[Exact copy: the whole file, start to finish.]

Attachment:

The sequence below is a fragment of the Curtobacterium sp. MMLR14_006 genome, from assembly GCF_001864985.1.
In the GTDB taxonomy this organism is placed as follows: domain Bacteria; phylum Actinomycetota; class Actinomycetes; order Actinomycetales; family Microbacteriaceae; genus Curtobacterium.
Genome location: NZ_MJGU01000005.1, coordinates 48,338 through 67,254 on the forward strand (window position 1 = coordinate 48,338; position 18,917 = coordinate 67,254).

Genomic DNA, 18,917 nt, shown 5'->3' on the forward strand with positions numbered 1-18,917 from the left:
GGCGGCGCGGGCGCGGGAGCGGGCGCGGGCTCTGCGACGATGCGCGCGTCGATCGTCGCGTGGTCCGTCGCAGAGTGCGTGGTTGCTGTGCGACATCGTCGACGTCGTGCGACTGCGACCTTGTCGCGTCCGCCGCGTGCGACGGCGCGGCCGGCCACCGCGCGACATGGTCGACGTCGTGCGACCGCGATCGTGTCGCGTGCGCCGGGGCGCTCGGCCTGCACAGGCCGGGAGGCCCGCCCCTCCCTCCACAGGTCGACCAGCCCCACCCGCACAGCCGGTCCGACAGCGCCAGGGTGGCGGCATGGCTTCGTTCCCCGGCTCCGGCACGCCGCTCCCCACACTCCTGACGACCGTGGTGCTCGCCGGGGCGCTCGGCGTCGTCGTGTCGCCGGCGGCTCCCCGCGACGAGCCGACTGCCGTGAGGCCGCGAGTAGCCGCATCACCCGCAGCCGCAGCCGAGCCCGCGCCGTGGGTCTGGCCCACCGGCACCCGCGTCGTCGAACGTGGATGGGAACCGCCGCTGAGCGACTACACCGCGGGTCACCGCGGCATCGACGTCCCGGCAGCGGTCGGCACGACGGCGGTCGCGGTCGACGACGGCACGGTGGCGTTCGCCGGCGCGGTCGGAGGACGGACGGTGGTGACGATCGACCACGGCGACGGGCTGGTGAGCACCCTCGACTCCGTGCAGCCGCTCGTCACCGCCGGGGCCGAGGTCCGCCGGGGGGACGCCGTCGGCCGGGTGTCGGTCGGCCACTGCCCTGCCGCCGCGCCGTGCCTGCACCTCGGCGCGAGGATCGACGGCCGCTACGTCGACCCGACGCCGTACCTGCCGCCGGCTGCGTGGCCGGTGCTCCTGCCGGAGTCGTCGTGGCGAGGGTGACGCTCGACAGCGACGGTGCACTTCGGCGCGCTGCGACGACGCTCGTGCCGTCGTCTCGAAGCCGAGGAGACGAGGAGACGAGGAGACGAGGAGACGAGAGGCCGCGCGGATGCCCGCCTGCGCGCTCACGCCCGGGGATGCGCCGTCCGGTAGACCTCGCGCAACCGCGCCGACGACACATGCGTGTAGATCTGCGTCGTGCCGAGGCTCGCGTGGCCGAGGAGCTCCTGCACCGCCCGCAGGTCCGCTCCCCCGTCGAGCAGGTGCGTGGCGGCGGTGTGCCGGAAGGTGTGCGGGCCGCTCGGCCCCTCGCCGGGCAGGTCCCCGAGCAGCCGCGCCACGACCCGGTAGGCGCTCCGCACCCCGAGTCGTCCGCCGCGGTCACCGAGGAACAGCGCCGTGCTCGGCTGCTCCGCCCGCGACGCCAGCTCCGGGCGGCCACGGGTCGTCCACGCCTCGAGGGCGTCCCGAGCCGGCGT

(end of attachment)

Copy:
The sequence below is a fragment of the Curtobacterium sp. MMLR14_006 genome, from assembly GCF_001864985.1.
In the GTDB taxonomy this organism is placed as follows: domain Bacteria; phylum Actinomycetota; class Actinomycetes; order Actinomycetales; family Microbacteriaceae; genus Curtobacterium.
Genome location: NZ_MJGU01000005.1, coordinates 48,338 through 67,254 on the forward strand (window position 1 = coordinate 48,338; position 18,917 = coordinate 67,254).

Genomic DNA, 18,917 nt, shown 5'->3' on the forward strand with positions numbered 1-18,917 from the left:
GGCGGCGCGGGCGCGGGAGCGGGCGCGGGCTCTGCGACGATGCGCGCGTCGATCGTCGCGTGGTCCGTCGCAGAGTGCGTGGTTGCTGTGCGACATCGTCGACGTCGTGCGACTGCGACCTTGTCGCGTCCGCCGCGTGCGACGGCGCGGCCGGCCACCGCGCGACATGGTCGACGTCGTGCGACCGCGATCGTGTCGCGTGCGCCGGGGCGCTCGGCCTGCACAGGCCGGGAGGCCCGCCCCTCCCTCCACAGGTCGACCAGCCCCACCCGCACAGCCGGTCCGACAGCGCCAGGGTGGCGGCATGGCTTCGTTCCCCGGCTCCGGCACGCCGCTCCCCACACTCCTGACGACCGTGGTGCTCGCCGGGGCGCTCGGCGTCGTCGTGTCGCCGGCGGCTCCCCGCGACGAGCCGACTGCCGTGAGGCCGCGAGTAGCCGCATCACCCGCAGCCGCAGCCGAGCCCGCGCCGTGGGTCTGGCCCACCGGCACCCGCGTCGTCGAACGTGGATGGGAACCGCCGCTGAGCGACTACACCGCGGGTCACCGCGGCATCGACGTCCCGGCAGCGGTCGGCACGACGGCGGTCGCGGTCGACGACGGCACGGTGGCGTTCGCCGGCGCGGTCGGAGGACGGACGGTGGTGACGATCGACCACGGCGACGGGCTGGTGAGCACCCTCGACTCCGTGCAGCCGCTCGTCACCGCCGGGGCCGAGGTCCGCCGGGGGGACGCCGTCGGCCGGGTGTCGGTCGGCCACTGCCCTGCCGCCGCGCCGTGCCTGCACCTCGGCGCGAGGATCGACGGCCGCTACGTCGACCCGACGCCGTACCTGCCGCCGGCTGCGTGGCCGGTGCTCCTGCCGGAGTCGTCGTGGCGAGGGTGACGCTCGACAGCGACGGTGCACTTCGGCGCGCTGCGACGACGCTCGTGCCGTCGTCTCGAAGCCGAGGAGACGAGGAGACGAGGAGACGAGGAGACGAGAGGCCGCGCGGATGCCCGCCTGCGCGCTCACGCCCGGGGATGCGCCGTCCGGTAGACCTCGCGCAACCGCGCCGACGACACATGCGTGTAGATCTGCGTCGTGCCGAGGCTCGCGTGGCCGAGGAGCTCCTGCACCGCCCGCAGGTCCGCTCCCCCGTCGAGCAGGTGCGTGGCGGCGGTGTGCCGGAAGGTGTGCGGGCCGCTCGGCCCCTCGCCGGGCAGGTCCCCGAGCAGCCGCGCCACGACCCGGTAGGCGCTCCGCACCCCGAGTCGTCCGCCGCGGTCACCGAGGAACAGCGCCGTGCTCGGCTGCTCCGCCCGCGACGCCAGCTCCGGGCGGCCACGGGTCGTCCACGCCTCGAGGGCGTCCCGAGCCGGCGT